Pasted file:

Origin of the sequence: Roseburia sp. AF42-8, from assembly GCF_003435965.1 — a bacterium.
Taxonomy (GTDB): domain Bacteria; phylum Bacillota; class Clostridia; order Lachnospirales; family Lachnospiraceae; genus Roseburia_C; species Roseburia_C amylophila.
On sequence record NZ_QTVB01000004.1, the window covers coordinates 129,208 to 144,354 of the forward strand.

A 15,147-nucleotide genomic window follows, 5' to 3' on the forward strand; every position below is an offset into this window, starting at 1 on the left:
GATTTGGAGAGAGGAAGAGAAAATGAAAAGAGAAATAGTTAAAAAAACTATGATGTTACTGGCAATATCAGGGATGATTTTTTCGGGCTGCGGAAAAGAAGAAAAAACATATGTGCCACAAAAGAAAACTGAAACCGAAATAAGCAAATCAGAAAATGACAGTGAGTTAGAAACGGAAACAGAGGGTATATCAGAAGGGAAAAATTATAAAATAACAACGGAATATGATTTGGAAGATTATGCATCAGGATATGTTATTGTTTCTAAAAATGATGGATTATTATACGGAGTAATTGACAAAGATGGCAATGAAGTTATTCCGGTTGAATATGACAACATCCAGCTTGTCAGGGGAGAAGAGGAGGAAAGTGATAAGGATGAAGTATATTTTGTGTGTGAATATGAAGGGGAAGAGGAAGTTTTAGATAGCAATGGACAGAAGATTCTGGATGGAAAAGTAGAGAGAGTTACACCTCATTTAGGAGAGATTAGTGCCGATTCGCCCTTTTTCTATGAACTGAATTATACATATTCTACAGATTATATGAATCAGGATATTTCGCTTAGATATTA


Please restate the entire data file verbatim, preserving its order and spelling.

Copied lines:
Origin of the sequence: Roseburia sp. AF42-8, from assembly GCF_003435965.1 — a bacterium.
Taxonomy (GTDB): domain Bacteria; phylum Bacillota; class Clostridia; order Lachnospirales; family Lachnospiraceae; genus Roseburia_C; species Roseburia_C amylophila.
On sequence record NZ_QTVB01000004.1, the window covers coordinates 129,208 to 144,354 of the forward strand.

A 15,147-nucleotide genomic window follows, 5' to 3' on the forward strand; every position below is an offset into this window, starting at 1 on the left:
GATTTGGAGAGAGGAAGAGAAAATGAAAAGAGAAATAGTTAAAAAAACTATGATGTTACTGGCAATATCAGGGATGATTTTTTCGGGCTGCGGAAAAGAAGAAAAAACATATGTGCCACAAAAGAAAACTGAAACCGAAATAAGCAAATCAGAAAATGACAGTGAGTTAGAAACGGAAACAGAGGGTATATCAGAAGGGAAAAATTATAAAATAACAACGGAATATGATTTGGAAGATTATGCATCAGGATATGTTATTGTTTCTAAAAATGATGGATTATTATACGGAGTAATTGACAAAGATGGCAATGAAGTTATTCCGGTTGAATATGACAACATCCAGCTTGTCAGGGGAGAAGAGGAGGAAAGTGATAAGGATGAAGTATATTTTGTGTGTGAATATGAAGGGGAAGAGGAAGTTTTAGATAGCAATGGACAGAAGATTCTGGATGGAAAAGTAGAGAGAGTTACACCTCATTTAGGAGAGATTAGTGCCGATTCGCCCTTTTTCTATGAACTGAATTATACATATTCTACAGATTATATGAATCAGGATATTTCGCTTAGATATTA